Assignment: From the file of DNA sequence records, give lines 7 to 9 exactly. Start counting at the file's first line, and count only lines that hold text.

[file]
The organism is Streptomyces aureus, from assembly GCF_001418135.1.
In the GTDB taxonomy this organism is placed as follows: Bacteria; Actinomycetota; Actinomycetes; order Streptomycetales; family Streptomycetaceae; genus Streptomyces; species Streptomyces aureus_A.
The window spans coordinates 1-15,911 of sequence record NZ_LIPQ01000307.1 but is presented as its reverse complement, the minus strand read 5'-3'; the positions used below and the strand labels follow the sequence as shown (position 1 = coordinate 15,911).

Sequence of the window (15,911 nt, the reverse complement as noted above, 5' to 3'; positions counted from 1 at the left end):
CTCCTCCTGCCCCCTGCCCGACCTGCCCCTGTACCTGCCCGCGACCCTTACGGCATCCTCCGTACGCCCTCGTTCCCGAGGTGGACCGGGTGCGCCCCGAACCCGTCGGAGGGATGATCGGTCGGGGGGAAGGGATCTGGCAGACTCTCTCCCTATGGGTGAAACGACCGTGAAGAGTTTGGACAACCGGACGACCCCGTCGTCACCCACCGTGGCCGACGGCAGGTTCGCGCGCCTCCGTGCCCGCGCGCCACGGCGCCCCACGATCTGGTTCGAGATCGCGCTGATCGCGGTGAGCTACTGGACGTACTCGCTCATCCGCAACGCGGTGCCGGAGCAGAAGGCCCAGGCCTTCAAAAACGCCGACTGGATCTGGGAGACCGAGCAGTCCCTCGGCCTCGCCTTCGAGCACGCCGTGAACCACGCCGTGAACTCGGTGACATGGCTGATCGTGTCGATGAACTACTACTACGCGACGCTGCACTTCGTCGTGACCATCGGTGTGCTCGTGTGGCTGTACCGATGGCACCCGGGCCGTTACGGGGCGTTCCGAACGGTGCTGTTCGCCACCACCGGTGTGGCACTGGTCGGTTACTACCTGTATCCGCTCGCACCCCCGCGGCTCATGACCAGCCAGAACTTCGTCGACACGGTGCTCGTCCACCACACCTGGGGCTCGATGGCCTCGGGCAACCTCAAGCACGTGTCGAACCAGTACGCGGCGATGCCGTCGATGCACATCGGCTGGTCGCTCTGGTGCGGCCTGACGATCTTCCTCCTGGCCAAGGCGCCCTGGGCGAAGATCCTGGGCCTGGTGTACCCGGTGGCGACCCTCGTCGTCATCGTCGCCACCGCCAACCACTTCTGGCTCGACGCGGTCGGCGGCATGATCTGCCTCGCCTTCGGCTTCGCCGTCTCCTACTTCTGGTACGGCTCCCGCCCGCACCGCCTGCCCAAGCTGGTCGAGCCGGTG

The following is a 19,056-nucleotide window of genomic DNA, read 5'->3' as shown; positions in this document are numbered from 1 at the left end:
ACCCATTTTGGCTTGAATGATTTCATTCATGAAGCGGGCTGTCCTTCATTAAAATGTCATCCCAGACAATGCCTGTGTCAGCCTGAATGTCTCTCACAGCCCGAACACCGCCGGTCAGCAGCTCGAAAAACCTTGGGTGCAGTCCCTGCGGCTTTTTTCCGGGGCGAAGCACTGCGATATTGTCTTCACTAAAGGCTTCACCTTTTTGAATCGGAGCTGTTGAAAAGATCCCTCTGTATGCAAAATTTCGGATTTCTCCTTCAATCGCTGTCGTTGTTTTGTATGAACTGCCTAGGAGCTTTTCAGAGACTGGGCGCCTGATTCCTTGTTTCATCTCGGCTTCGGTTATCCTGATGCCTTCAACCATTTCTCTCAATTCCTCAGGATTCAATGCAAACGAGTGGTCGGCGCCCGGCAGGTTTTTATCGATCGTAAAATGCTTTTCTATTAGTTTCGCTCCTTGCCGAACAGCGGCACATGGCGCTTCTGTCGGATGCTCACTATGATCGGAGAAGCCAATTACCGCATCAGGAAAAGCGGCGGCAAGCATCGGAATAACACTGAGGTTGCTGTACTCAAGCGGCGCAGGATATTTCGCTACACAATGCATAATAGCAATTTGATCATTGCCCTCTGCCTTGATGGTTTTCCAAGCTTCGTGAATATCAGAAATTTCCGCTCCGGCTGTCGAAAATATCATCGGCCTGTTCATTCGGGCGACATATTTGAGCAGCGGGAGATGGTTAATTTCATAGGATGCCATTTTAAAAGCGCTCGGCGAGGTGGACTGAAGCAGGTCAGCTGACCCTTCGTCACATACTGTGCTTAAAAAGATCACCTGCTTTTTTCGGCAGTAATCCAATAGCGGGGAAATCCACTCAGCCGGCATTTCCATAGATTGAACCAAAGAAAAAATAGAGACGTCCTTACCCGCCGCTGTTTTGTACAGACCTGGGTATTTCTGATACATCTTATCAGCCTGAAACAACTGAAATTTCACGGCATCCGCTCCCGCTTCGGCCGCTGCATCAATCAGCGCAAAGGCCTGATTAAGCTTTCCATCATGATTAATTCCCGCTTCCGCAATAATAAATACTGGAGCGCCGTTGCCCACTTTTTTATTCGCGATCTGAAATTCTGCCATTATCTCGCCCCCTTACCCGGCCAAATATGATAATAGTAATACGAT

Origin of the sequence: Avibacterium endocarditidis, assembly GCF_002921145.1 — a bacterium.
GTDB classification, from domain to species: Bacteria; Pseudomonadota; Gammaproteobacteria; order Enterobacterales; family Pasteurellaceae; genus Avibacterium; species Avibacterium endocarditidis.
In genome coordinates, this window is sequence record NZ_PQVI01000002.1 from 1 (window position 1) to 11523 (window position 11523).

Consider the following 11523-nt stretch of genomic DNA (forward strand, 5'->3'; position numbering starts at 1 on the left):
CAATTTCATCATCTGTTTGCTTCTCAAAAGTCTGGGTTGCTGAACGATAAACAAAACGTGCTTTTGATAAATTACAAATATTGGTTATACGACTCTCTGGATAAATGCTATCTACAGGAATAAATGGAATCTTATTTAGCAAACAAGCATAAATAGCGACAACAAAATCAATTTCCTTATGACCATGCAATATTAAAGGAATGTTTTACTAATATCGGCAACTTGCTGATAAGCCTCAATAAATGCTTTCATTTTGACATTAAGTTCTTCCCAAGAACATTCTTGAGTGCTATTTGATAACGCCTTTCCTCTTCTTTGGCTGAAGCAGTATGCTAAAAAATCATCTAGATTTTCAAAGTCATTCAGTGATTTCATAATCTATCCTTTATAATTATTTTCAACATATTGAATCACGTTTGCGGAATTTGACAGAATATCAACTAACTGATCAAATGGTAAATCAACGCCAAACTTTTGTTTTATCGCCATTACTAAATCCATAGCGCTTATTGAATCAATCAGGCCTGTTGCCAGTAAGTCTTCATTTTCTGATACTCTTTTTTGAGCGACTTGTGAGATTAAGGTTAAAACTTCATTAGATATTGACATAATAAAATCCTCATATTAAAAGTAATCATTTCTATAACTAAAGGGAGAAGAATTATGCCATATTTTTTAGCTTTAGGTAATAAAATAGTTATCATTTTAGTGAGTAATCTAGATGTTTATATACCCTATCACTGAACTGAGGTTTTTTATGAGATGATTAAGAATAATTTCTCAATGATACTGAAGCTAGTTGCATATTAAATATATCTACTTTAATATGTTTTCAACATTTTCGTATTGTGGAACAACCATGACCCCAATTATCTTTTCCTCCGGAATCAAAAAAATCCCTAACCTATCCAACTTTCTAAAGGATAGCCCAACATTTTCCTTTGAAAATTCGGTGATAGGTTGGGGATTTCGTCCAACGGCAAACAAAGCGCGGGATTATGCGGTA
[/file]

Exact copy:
ACCCATTTTGGCTTGAATGATTTCATTCATGAAGCGGGCTGTCCTTCATTAAAATGTCATCCCAGACAATGCCTGTGTCAGCCTGAATGTCTCTCACAGCCCGAACACCGCCGGTCAGCAGCTCGAAAAACCTTGGGTGCAGTCCCTGCGGCTTTTTTCCGGGGCGAAGCACTGCGATATTGTCTTCACTAAAGGCTTCACCTTTTTGAATCGGAGCTGTTGAAAAGATCCCTCTGTATGCAAAATTTCGGATTTCTCCTTCAATCGCTGTCGTTGTTTTGTATGAACTGCCTAGGAGCTTTTCAGAGACTGGGCGCCTGATTCCTTGTTTCATCTCGGCTTCGGTTATCCTGATGCCTTCAACCATTTCTCTCAATTCCTCAGGATTCAATGCAAACGAGTGGTCGGCGCCCGGCAGGTTTTTATCGATCGTAAAATGCTTTTCTATTAGTTTCGCTCCTTGCCGAACAGCGGCACATGGCGCTTCTGTCGGATGCTCACTATGATCGGAGAAGCCAATTACCGCATCAGGAAAAGCGGCGGCAAGCATCGGAATAACACTGAGGTTGCTGTACTCAAGCGGCGCAGGATATTTCGCTACACAATGCATAATAGCAATTTGATCATTGCCCTCTGCCTTGATGGTTTTCCAAGCTTCGTGAATATCAGAAATTTCCGCTCCGGCTGTCGAAAATATCATCGGCCTGTTCATTCGGGCGACATATTTGAGCAGCGGGAGATGGTTAATTTCATAGGATGCCATTTTAAAAGCGCTCGGCGAGGTGGACTGAAGCAGGTCAGCTGACCCTTCGTCACATACTGTGCTTAAAAAGATCACCTGCTTTTTTCGGCAGTAATCCAATAGCGGGGAAATCCACTCAGCCGGCATTTCCATAGATTGAACCAAAGAAAAAATAGAGACGTCCTTACCCGCCGCTGTTTTGTACAGACCTGGGTATTTCTGATACATCTTATCAGCCTGAAACAACTGAAATTTCACGGCATCCGCTCCCGCTTCGGCCGCTGCATCAATCAGCGCAAAGGCCTGATTAAGCTTTCCATCATGATTAATTCCCGCTTCCGCAATAATAAATACTGGAGCGCCGTTGCCCACTTTTTTATTCGCGATCTGAAATTCTGCCATTATCTCGCCCCCTTACCCGGCCAAATATGATAATAGTAATACGAT

Origin of the sequence: Avibacterium endocarditidis, assembly GCF_002921145.1 — a bacterium.
GTDB classification, from domain to species: Bacteria; Pseudomonadota; Gammaproteobacteria; order Enterobacterales; family Pasteurellaceae; genus Avibacterium; species Avibacterium endocarditidis.